Thanks again to China's dam construction at home—on the upstream of the Mekong River, which flows from the its source in the Tibetan plateau, traverses China’s Yunnan province, Burma, Thailand, Laos, Cambodia and Vietnam before pouring into the South China Sea.

"The upstream dams will give China by design the reservoir storage capacity to actually change the hydrology of the river," said Richard Cronin, the director of the Southeast Asia program at Stimson Center, an independent research institute in Washington.

Downstream dependency

Under the plans, the Chinese dams will store water during the wet season and release water in the river during the dry months. The dams are intended not only for power production but also supporting navigation on the river.

"This creates a dependency—so the downstream countries and their dams on the mainstream Mekong become dependent on China releasing the right amount of water at the right time during the dry season," Cronin told RFA.

"The dependency set-up is that if China weren’t storing enough water to do this, it's likely that these dams [in Laos, Cambodia and Burma] will not be commercially viable."

Impacts to water levels and fisheries have already been recorded in the downstream countries or the lower Mekong basin, which is the world's biggest inland source of fish.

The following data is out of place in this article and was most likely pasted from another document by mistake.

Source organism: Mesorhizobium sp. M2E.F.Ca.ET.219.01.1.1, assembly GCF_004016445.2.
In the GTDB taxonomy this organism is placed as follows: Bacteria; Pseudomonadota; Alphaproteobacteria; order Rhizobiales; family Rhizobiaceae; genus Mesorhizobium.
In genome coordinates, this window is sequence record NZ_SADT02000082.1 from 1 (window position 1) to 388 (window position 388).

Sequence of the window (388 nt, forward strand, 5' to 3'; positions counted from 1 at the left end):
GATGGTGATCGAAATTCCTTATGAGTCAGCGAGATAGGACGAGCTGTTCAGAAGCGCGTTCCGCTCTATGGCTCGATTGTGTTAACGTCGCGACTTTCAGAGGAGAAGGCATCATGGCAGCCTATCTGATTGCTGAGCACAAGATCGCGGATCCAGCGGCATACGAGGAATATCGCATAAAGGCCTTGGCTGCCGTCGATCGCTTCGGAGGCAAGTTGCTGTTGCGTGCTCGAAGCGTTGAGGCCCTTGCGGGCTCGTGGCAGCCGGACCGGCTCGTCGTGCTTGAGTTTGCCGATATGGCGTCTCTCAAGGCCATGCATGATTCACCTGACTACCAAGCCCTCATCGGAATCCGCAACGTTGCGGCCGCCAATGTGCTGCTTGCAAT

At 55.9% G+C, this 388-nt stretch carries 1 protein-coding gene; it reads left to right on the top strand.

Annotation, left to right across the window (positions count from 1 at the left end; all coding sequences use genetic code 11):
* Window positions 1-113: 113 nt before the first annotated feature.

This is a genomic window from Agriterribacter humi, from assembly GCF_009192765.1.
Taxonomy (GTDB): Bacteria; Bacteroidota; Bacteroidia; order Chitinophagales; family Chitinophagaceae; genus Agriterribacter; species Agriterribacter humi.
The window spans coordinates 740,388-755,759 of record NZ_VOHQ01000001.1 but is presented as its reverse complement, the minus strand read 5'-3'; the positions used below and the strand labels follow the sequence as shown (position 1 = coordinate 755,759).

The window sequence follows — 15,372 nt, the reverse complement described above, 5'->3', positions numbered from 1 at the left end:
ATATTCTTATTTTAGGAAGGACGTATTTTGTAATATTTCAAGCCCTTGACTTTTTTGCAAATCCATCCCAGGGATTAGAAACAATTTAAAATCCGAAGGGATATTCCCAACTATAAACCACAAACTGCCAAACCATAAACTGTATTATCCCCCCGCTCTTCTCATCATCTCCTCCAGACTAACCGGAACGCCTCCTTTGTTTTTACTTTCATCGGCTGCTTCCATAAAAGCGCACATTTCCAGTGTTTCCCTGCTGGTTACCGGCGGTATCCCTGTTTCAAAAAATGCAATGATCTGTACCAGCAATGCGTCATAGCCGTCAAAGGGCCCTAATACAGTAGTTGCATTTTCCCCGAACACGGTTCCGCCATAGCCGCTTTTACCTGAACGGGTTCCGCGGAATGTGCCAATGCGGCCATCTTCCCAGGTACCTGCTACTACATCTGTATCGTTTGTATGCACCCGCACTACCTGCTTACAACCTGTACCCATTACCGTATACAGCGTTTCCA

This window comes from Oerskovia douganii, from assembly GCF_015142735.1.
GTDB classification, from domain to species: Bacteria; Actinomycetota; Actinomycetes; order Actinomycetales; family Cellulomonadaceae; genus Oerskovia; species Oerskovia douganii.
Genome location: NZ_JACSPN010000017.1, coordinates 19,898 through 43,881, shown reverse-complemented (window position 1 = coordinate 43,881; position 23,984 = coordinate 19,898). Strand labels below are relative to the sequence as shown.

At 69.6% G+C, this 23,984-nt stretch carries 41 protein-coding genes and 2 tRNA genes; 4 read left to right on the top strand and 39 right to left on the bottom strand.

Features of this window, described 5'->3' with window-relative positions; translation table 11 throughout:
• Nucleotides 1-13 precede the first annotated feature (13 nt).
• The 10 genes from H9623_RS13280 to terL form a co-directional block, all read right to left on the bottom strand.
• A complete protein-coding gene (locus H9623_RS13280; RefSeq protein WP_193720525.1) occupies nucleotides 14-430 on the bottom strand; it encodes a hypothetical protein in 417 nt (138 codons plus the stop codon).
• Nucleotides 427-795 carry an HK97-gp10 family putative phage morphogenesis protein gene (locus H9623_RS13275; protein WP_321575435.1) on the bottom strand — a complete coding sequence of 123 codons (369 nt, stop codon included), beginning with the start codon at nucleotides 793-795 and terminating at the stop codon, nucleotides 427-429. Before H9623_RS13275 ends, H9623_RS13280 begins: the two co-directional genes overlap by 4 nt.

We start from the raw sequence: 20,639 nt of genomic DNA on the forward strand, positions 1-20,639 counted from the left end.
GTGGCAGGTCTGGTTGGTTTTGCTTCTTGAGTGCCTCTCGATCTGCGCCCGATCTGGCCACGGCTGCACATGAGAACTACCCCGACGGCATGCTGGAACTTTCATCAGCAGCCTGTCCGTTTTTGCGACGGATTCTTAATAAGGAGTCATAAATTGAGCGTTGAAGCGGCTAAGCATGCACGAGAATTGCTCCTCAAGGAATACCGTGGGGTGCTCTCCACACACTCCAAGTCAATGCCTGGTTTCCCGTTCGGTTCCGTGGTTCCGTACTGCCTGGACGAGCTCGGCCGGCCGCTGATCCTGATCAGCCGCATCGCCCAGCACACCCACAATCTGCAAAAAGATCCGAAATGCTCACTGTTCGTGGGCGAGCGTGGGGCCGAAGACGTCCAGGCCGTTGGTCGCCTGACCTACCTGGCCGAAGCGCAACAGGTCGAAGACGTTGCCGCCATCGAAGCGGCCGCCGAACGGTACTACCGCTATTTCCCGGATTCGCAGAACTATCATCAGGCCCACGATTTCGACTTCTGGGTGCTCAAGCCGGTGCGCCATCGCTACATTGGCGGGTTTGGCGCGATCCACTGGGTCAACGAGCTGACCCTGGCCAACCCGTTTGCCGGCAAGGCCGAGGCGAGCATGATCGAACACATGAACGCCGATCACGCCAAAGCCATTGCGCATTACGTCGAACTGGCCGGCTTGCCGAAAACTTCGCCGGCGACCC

For countries such as resource-starved Laos, hydropower from dams is largely for export—to neighboring Thailand.

"In the short term, they see free money in terms of export revenue with almost no investment. What they are not looking at is the longer term, even late short term, impact on food security, livelihoods, fisheries, agriculture and so on," said Cronin.

"Ultimately, the government has to pay the price for that—the issues go far beyond resettling a few thousand people [to make way for the dams]."

Laos, Cambodia, Vietnam and Burma were saddled this month with the worst floods in a decade after reeling from severe drought early in the year. China was blamed for both disasters.

"Both arguments have some plausibility but there is no documentation because China is not transparent about the operations of its dams," Cronin said.

China has rejected allegations that its poor water management caused drought in downstream countries, challenging them to visit a key Mekong upstream Chinese dam to gauge for themselves the water levels.

Beijing has also defended the controversial Myitsone Dam project in Burma, saying it has "gone through scientific verification and strict examination [on] both sides."


For the large part, however, the Chinese government and the project's Chinese developer, China Power Investment, were unresponsive to attempts by civil society groups to establish dialogue and communication, said Mang of International Rivers.

The surprising success of civil society groups in Burma in campaigning for a halt to the Myitsone dam project "demonstrates that NGOs in host countries cannot be ignored," she said.

The suspension of the Myitsone Dam project also underlines a growing perception that dams cannot be built at any costs.

In fact, some Chinese dam builders and financiers, Mang said, are already learning to address civil society concerns.

She cited reported cases of Chinese companies withdrawing from controversial projects as a "social responsibility," pulling back funding in response to environmental concerns or facing a barrage of questions from stock investors over company policies and the risks of investing abroad.

"Myitsone Dam serves as a reminder that if they fail to engage, they do so at their own peril."